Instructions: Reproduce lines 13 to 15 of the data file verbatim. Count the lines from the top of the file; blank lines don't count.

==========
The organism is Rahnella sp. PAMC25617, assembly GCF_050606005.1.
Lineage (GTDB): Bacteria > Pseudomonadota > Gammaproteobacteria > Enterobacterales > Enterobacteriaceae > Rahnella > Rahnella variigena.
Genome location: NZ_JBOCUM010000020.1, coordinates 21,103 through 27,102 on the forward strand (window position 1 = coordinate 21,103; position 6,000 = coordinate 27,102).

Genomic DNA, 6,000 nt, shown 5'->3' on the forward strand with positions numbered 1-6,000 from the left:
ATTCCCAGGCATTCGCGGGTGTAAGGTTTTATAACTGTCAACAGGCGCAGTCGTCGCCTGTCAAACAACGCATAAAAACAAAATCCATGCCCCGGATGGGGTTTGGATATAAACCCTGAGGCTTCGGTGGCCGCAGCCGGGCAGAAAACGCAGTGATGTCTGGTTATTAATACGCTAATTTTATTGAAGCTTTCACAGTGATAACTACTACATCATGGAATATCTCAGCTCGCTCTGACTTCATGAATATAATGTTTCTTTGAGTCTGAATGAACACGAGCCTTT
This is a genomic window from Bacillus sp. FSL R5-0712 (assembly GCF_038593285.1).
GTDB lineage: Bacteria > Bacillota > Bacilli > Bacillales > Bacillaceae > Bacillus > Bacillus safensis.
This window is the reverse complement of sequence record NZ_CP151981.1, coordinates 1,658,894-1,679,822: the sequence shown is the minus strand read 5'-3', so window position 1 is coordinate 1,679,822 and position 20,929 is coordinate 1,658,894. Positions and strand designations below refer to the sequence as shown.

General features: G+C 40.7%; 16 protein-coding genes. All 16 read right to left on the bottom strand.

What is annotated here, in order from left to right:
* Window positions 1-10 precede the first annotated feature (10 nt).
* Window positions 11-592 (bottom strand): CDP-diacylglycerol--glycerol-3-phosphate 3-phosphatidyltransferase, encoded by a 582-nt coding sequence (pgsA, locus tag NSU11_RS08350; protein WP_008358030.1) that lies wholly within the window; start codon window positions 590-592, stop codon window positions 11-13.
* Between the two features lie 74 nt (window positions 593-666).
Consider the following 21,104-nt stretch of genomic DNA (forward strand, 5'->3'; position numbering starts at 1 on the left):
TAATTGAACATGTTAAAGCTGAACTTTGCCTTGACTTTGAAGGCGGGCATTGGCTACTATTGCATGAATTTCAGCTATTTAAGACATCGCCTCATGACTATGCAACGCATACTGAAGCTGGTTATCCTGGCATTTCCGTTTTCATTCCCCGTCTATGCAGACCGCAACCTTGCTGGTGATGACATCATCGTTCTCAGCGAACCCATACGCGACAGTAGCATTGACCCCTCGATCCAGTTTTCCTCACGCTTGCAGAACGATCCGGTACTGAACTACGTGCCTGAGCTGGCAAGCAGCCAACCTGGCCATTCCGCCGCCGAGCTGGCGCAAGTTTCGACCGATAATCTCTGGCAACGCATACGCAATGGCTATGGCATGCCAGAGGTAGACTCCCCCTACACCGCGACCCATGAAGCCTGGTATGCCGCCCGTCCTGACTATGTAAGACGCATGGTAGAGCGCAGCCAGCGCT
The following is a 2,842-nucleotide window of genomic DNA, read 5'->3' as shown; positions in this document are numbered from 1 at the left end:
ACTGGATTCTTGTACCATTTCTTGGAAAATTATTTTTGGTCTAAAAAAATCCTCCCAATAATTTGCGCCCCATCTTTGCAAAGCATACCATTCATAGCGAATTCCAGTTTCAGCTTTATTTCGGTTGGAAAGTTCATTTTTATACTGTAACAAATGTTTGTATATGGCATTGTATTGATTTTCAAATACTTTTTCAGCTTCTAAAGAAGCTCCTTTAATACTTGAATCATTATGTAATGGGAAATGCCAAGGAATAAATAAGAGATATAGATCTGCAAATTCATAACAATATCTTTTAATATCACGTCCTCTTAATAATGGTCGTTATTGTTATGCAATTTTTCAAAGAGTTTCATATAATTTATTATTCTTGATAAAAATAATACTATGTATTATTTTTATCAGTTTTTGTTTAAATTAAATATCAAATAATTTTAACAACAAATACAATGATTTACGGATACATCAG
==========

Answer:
* Between the two features lie 74 nt (window positions 593-666).
Consider the following 21,104-nt stretch of genomic DNA (forward strand, 5'->3'; position numbering starts at 1 on the left):
TAATTGAACATGTTAAAGCTGAACTTTGCCTTGACTTTGAAGGCGGGCATTGGCTACTATTGCATGAATTTCAGCTATTTAAGACATCGCCTCATGACTATGCAACGCATACTGAAGCTGGTTATCCTGGCATTTCCGTTTTCATTCCCCGTCTATGCAGACCGCAACCTTGCTGGTGATGACATCATCGTTCTCAGCGAACCCATACGCGACAGTAGCATTGACCCCTCGATCCAGTTTTCCTCACGCTTGCAGAACGATCCGGTACTGAACTACGTGCCTGAGCTGGCAAGCAGCCAACCTGGCCATTCCGCCGCCGAGCTGGCGCAAGTTTCGACCGATAATCTCTGGCAACGCATACGCAATGGCTATGGCATGCCAGAGGTAGACTCCCCCTACACCGCGACCCATGAAGCCTGGTATGCCGCCCGTCCTGACTATGTAAGACGCATGGTAGAGCGCAGCCAGCGCT